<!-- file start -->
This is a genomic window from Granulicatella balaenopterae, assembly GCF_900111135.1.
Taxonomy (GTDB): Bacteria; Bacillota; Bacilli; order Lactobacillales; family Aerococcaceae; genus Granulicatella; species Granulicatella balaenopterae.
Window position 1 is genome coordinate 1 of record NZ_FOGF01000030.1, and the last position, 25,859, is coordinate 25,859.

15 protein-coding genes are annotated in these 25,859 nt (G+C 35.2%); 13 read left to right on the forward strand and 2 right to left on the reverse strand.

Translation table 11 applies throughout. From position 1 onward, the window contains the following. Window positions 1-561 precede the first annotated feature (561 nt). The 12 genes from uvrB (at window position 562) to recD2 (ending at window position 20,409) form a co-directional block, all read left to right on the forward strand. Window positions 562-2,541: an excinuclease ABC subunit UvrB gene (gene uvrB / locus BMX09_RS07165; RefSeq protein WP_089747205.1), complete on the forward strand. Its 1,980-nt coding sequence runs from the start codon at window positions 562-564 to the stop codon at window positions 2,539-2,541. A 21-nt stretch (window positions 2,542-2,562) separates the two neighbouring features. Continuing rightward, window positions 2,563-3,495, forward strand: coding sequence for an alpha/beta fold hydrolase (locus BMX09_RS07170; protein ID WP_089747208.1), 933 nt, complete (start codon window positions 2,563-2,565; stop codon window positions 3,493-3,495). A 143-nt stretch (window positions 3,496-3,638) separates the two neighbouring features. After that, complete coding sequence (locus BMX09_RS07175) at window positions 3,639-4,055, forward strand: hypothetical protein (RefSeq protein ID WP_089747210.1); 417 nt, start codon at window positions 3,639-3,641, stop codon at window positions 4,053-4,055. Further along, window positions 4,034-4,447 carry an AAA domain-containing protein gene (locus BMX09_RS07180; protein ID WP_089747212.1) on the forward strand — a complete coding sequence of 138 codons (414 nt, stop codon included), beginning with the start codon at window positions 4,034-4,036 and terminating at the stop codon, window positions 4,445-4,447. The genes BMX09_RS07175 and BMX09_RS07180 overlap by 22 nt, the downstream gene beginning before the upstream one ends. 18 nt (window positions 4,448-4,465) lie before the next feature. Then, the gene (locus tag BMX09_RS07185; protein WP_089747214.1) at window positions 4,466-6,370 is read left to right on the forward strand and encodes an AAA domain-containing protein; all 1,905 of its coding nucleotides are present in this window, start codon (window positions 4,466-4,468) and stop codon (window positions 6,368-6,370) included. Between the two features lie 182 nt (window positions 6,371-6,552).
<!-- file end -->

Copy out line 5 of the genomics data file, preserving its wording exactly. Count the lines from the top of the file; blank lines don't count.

Translation table 11 applies throughout. From position 1 onward, the window contains the following. Window positions 1-561 precede the first annotated feature (561 nt). The 12 genes from uvrB (at window position 562) to recD2 (ending at window position 20,409) form a co-directional block, all read left to right on the forward strand. Window positions 562-2,541: an excinuclease ABC subunit UvrB gene (gene uvrB / locus BMX09_RS07165; RefSeq protein WP_089747205.1), complete on the forward strand. Its 1,980-nt coding sequence runs from the start codon at window positions 562-564 to the stop codon at window positions 2,539-2,541. A 21-nt stretch (window positions 2,542-2,562) separates the two neighbouring features. Continuing rightward, window positions 2,563-3,495, forward strand: coding sequence for an alpha/beta fold hydrolase (locus BMX09_RS07170; protein ID WP_089747208.1), 933 nt, complete (start codon window positions 2,563-2,565; stop codon window positions 3,493-3,495). A 143-nt stretch (window positions 3,496-3,638) separates the two neighbouring features. After that, complete coding sequence (locus BMX09_RS07175) at window positions 3,639-4,055, forward strand: hypothetical protein (RefSeq protein ID WP_089747210.1); 417 nt, start codon at window positions 3,639-3,641, stop codon at window positions 4,053-4,055. Further along, window positions 4,034-4,447 carry an AAA domain-containing protein gene (locus BMX09_RS07180; protein ID WP_089747212.1) on the forward strand — a complete coding sequence of 138 codons (414 nt, stop codon included), beginning with the start codon at window positions 4,034-4,036 and terminating at the stop codon, window positions 4,445-4,447. The genes BMX09_RS07175 and BMX09_RS07180 overlap by 22 nt, the downstream gene beginning before the upstream one ends. 18 nt (window positions 4,448-4,465) lie before the next feature. Then, the gene (locus tag BMX09_RS07185; protein WP_089747214.1) at window positions 4,466-6,370 is read left to right on the forward strand and encodes an AAA domain-containing protein; all 1,905 of its coding nucleotides are present in this window, start codon (window positions 4,466-4,468) and stop codon (window positions 6,368-6,370) included. Between the two features lie 182 nt (window positions 6,371-6,552).